Nothing did more for my winter steelheading than the hybrid head systems common to PNW hardcores. I remember Mike Kinney and others saying... you need one of these (FWF line) and one of these (STS 30' type IV) and a pair of scissors. Open the box and chop!
I still remember the trauma of that first cut of a perfectly good 45 dollar line in the middle of the head. Next thing you know I was enjoying the flexibility of a wallet full of sinktips to fish every pool the way I liked.
I haven't had great luck with store bought loops. Some tend to hang in the guides when there is a fish on, others aren't very durable and take up a lot of area for the little strength they offer. I know loops can be as personal as fly selection - but here's what I use:
1) strip the coating off the line end - I use a high end electronic wirestripper or acetone, either or. About 3/4 inch.
2) Snake a section of braided mono, like the stuff they use for store bought loops, over the exposed line core and continue about 1/4" over the line coating too. For heavy lines, I taper the coating like a pencil with a razor.
3) Fold the sheathed loop over to form a loop. No need to make a big loop, 3/8-1/2" is usually fine.
4) Use a nail knot to bind the base of the loop together using 10-12# mono. I often put a color-coding layer of thread over the mono so I can tell which tips are which on the business end of the tips system.
5) trim very close with a flushcutting tool, like a nail clipper
6) coat with aquaseal thinned with cotol. The thread color over the mono shows thru nicely, and the entire loop is less than 1/2 inch total length.
The braided sheath makes it easy to take the loops apart even after high tensile strain.
Tip: to tighten a nail knot evenly from both ends, pull on the opposite tag end. When you pull one tag, the opposite side of the knot bites in. Alternate to get a nice double bite and trim the tags.
Tip #2: to loop the square knot every time, put the reel end thru the tip's loop opening and thread the leader and tip skinny end first until the two loops lock. I usually drop the tip into the river current once I get the reel-end loop thru the tip loop to straigten the tip out (holding the tippet in one hand). Then thread the tippet thru the loop and hold it in your teeth. Then pull thru the moistened, straightened tip thru the reel-end loop and you're ready to tie, tippet in hand.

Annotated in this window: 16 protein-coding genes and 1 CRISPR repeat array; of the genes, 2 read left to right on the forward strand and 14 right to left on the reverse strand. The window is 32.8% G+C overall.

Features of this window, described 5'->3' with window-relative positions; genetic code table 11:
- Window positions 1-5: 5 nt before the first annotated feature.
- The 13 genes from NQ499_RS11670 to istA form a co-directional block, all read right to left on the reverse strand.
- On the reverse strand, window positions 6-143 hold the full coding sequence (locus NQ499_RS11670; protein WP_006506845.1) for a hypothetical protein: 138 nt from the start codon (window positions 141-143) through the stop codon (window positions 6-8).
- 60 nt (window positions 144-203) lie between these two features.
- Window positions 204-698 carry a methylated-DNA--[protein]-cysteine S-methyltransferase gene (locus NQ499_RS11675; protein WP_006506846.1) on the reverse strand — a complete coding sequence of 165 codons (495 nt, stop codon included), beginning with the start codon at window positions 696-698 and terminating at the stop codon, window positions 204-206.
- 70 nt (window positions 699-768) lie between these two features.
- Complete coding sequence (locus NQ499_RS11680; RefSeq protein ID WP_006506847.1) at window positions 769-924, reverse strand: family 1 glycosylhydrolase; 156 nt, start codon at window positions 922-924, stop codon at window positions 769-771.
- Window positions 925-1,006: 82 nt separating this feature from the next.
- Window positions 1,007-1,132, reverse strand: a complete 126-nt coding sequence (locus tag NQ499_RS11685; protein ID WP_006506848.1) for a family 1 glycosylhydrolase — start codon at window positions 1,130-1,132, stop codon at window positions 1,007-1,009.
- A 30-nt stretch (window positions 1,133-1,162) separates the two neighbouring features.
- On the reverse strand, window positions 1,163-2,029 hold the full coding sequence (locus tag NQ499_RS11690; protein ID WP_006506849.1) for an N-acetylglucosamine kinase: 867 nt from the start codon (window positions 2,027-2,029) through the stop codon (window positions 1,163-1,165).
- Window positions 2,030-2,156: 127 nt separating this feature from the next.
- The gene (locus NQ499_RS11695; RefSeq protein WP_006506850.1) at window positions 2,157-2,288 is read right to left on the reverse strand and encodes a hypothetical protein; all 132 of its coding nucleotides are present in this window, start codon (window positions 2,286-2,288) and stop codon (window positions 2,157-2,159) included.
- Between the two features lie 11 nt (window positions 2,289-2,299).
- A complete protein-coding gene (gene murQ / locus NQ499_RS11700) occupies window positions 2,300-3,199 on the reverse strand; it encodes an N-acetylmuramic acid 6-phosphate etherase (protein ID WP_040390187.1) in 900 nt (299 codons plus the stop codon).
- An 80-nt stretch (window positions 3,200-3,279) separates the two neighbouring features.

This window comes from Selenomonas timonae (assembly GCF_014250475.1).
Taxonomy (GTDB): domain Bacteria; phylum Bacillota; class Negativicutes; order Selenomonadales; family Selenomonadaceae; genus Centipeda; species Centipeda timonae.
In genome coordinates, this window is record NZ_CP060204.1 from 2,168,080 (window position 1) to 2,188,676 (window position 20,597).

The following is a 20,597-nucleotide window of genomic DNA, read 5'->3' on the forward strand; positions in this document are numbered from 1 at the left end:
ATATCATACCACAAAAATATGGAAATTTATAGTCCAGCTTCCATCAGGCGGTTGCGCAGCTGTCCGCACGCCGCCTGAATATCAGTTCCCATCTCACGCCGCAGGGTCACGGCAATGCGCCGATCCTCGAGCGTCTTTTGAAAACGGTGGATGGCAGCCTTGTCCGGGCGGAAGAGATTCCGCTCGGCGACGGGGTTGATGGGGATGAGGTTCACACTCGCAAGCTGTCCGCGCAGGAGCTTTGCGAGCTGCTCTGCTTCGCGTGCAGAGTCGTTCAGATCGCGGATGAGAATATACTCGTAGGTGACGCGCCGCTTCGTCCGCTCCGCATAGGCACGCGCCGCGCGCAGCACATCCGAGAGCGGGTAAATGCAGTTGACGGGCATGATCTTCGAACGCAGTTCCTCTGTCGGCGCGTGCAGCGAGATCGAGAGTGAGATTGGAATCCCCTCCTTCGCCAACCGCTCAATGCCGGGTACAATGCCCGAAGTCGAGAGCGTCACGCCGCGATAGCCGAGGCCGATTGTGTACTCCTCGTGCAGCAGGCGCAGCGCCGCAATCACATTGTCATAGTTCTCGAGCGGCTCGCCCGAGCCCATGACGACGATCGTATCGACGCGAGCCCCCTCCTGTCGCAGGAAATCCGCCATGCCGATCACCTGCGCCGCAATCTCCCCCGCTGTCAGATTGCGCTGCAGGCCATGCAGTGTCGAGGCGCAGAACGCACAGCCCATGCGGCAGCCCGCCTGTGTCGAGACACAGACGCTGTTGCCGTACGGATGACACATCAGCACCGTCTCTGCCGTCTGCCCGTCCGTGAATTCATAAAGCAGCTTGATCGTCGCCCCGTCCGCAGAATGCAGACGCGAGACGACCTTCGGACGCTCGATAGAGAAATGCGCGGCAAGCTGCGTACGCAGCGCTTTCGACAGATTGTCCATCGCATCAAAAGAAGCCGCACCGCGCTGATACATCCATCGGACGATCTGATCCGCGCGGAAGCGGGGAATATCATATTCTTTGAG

I've shreadded sinktips on basalt rockpiles without popping the loops apart. They seem to be plenty strong.
This is old hat to most on this list, but I thought I'd post it anyway. I'd be curious to hear other approaches.
A lot of guys here are going to the Rio Windcutter Multi Tip system. Easier than making your own and Rio does a good job with the lines. A few weeks ago I left my home made line on the bottom at Grandy Creek. Ran down to Skagit Anglers and picked up a Rio WindCutter 9/10/11. Works very well on a Sage 9140.
The Rio system is a good system and I have never had a Rio loop give me problems. The one complaint I have is that the Type VI tip which comes with the Windcutter tips package does not get down like I think it should. I still use it for times when I don't want to be dredging but have homemade tips for those times I do. I know one of the posters here has simply purchased the Rio tip in a larger line size (11 weight ?)and is happy with the performance.
I also use the Rio Windcutter with tips, primarily on my 7136-4 (which I just exploded in October!). You're right, it sure makes things easy and the tip wallet is primo!
On the bigger rods, I use a full floater Windcutter -or- a floating long taper DT during the summer; and a compact head system shown to me by Mike Kinney for throwing dense tips in deep cold water.
Out of that mixed bag, the home-cut DT, the winter head, and any tips I make to fish with the Windcutter lines need the loop treatment.
BTW - there is an orthopaedic surgeon looking for information on flyfishing and joint pain up in the Open Forum. I wonder if his research differentiates two-handed casting? I'll go ask...
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